Hugh Hetherington Hearing Aid Museum
Hugh Hetherington Hearing Aid Museum

The Hearing Aid Museum

Hearing Aids of all types—Ear Trumpets, Carbon Hearing Aids, Vacuum Tube Hearing Aids, Transistor Hearing Aids, Body Hearing Aids, Eyeglass Hearing Aids and much more!

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Click on the "General Information" button (top button above) for an overview and general information on this category of hearing aid.

 

Carbon Hearing Aids: 1900-1939

Ardente "Shelle" 6 Carbon Hearing Aid

The Ardente "Shelle" 6 was manufactured by Ardente Acoustic Laboratories, Ltd. of London, England. Mr. R. H. Dent, the founder, used his name prominently on many of his hearing aids along with the Ardente trade name. It was manufactured around 1936.

The Ardente "Shelle" 6 carbon hearing aid was still being sold as late as 1942. At that time, it sold for 18 pounds, 18 shillings (see Ardente invoice).

 

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Back

 
Front view of a the Ardente "Shelle" 6  microphone. This microphone was made of a beautiful faux tortoiseshell (early plastic).

This carbon microphone was 2½" in diameter and 1" thick (6.4 x 2.5 cm). It used carbon shot. (When you shake it, you can hear the shot rattle.) It weighed 3.0 oz. (86 g).

The central microphone grill consisted of many small holes in the shape of a 6-pointed star.

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Rear view of the Ardente "Shelle" 6 carbon microphone showing the 5-step volume control.

At the top of the mic is a ring to thread a lanyard through so you could wear it around your neck if you so desired.

 

 

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Ardente used this rather interesting plug configuration—one pin and one jack on each plug. This plug joined the earphone or receiver cord to the microphone.


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Close-up view of the plugs of the Ardente "Shelle" 6 as they look when plugged together.

 


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Three-quarter view of the top and side of the Ardente "Shelle" 6 carbon hearing aid microphone showing the unusual microphone grill arrangement. Not only did the sound enter via the holes in the 6-pointed star in the center of the microphone, it also entered by the 32 larger holes around the periphery of the microphone.

The inscription around the periphery of the microphone reads, "Mr. R. H. Dent's Ardente  309 Oxford St. London.  W. 1."

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Some of the Ardente carbon hearing aids had a rather unusual logo at the bottom front of the microphone—a head engraved into the microphone surface.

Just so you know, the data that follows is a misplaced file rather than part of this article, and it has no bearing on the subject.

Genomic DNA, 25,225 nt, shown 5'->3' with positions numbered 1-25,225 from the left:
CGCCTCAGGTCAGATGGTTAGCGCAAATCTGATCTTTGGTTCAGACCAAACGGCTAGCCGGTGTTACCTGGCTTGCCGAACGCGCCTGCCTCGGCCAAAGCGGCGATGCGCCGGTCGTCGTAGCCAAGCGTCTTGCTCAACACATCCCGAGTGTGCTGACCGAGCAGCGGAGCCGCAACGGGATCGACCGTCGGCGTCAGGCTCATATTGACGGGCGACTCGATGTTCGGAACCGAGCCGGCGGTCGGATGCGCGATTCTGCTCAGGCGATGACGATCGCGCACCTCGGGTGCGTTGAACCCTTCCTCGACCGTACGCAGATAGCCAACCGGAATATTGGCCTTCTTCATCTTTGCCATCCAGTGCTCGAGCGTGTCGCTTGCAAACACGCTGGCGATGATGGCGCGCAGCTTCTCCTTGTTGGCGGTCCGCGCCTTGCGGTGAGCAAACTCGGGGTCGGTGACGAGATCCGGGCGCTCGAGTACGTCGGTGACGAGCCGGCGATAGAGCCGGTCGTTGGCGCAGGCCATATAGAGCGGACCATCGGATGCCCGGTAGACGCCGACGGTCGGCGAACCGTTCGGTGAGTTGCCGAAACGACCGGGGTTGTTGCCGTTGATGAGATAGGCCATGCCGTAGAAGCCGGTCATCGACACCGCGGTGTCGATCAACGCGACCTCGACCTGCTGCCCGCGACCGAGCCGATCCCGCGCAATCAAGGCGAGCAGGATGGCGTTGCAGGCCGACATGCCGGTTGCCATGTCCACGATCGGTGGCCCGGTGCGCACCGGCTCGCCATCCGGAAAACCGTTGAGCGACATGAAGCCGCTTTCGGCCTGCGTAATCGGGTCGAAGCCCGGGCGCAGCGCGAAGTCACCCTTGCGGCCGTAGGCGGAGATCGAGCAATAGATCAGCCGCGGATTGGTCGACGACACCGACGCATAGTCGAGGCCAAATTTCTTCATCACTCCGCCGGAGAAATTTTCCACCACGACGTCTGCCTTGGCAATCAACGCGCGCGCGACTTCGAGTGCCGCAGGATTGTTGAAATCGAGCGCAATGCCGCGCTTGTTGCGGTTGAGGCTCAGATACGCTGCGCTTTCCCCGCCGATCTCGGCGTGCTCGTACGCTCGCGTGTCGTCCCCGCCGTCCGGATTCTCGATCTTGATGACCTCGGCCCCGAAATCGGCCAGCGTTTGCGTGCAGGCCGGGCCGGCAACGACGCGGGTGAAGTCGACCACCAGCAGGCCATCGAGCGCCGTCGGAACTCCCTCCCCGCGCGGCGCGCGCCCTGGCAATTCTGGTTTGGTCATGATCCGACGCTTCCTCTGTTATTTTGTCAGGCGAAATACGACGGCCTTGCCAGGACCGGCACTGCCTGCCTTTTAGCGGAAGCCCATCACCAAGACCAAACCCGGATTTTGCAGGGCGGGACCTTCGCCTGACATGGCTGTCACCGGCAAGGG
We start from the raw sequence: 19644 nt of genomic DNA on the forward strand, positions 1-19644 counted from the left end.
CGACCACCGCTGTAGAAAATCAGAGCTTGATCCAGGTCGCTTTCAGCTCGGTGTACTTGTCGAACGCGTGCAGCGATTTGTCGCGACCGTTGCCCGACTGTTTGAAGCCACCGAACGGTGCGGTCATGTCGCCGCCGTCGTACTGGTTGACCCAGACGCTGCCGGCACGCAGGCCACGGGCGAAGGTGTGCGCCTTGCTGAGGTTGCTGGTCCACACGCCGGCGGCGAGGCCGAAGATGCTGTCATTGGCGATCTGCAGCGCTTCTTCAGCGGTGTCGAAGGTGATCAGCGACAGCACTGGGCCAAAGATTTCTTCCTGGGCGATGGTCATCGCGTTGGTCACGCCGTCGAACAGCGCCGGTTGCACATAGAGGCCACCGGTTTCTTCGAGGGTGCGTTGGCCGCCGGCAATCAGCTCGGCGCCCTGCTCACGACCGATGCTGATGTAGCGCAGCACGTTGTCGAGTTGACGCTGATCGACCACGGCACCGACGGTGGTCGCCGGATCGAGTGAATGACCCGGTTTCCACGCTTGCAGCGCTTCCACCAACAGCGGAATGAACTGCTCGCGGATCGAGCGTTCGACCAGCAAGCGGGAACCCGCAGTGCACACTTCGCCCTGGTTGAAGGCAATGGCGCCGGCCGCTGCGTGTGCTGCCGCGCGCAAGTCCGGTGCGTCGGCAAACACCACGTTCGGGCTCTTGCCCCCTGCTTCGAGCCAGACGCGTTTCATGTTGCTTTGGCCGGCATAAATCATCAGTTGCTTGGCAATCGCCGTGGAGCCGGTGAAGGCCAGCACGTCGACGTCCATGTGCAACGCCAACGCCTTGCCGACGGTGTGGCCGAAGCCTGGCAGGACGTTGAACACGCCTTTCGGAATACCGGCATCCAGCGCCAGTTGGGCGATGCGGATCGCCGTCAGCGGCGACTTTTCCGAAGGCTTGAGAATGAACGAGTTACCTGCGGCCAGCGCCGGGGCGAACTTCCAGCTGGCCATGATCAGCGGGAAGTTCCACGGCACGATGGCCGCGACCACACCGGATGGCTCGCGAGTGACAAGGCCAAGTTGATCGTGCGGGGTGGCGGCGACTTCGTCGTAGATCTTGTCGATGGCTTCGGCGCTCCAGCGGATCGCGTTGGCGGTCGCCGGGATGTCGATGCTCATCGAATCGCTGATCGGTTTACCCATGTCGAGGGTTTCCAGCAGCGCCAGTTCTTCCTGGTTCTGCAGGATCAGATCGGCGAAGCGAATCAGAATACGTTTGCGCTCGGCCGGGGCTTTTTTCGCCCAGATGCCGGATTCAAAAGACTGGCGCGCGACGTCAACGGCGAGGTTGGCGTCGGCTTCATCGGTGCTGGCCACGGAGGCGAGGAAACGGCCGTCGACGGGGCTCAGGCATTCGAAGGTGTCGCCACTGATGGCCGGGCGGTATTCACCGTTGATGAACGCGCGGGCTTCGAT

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Side view of the Ardente "Shelle" 6 carbon microphone.

 


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End view of the Ardente "Shelle" 6 carbon microphone showing the two battery jacks. The microphone plugged directly into the two pins on top of the battery.

This hearing aid took a No. 22 3-volt carbon-zinc battery which cost 5 shillings, 7½ pence for three batteries back in 1942 (see battery invoice).

The battery would have looked much like the Gem 1A carbon hearing aid battery, but had a slightly different pin spacing.

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Front view of the Ardente "Shelle" 6 carbon hearing aid earphone.  This earphone measured 2⅛" in diameter x 11/16" thick (5.4 x 1.7 cm). It felt  unusually heavy for its size, weighing 3.0 oz. (86 g).


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Rear view of the Ardente "Shelle" 6 carbon hearing aid earphone showing the on/off switch (top center) in the off position. On is up and off is down.

 


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Side view of the Ardente "Shelle" 6 carbon hearing aid earphone one of the two small holes on each side of the earphone for the headphone band (bottom center).


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The Ardente "Shelle" 6 carbon hearing aid earphone attached to the headband. The headband folded up for storage. Note the hinge at the top of the headband (10 o'clock position).

 


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The Ardente "Shelle" 6 carbon hearing aid in its storage case.

 

 

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Close-up of the name and address on the inside of the lid of the Ardente Model C5 storage case. It reads, "Mr. R. H. Dents Ardente for Deaf Ears  309 Oxford St  London W. 1. and Branches".
 

 

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The carrying/storage case for the Ardente "Shelle" 6 carbon hearing aid. The case measured 10¼" x 3⅜" x 2" deep (26.3 x 8.5 x 5.0 cm).

There is complete provenance for this hearing aid from the time a Mr. E. Williams was contacted by Ardente (see the original letter) on August 21, 1942 about getting a hearing aid until it was ultimately donated to the Hearing Aid Museum by Elaine Price (see letter).

 

 

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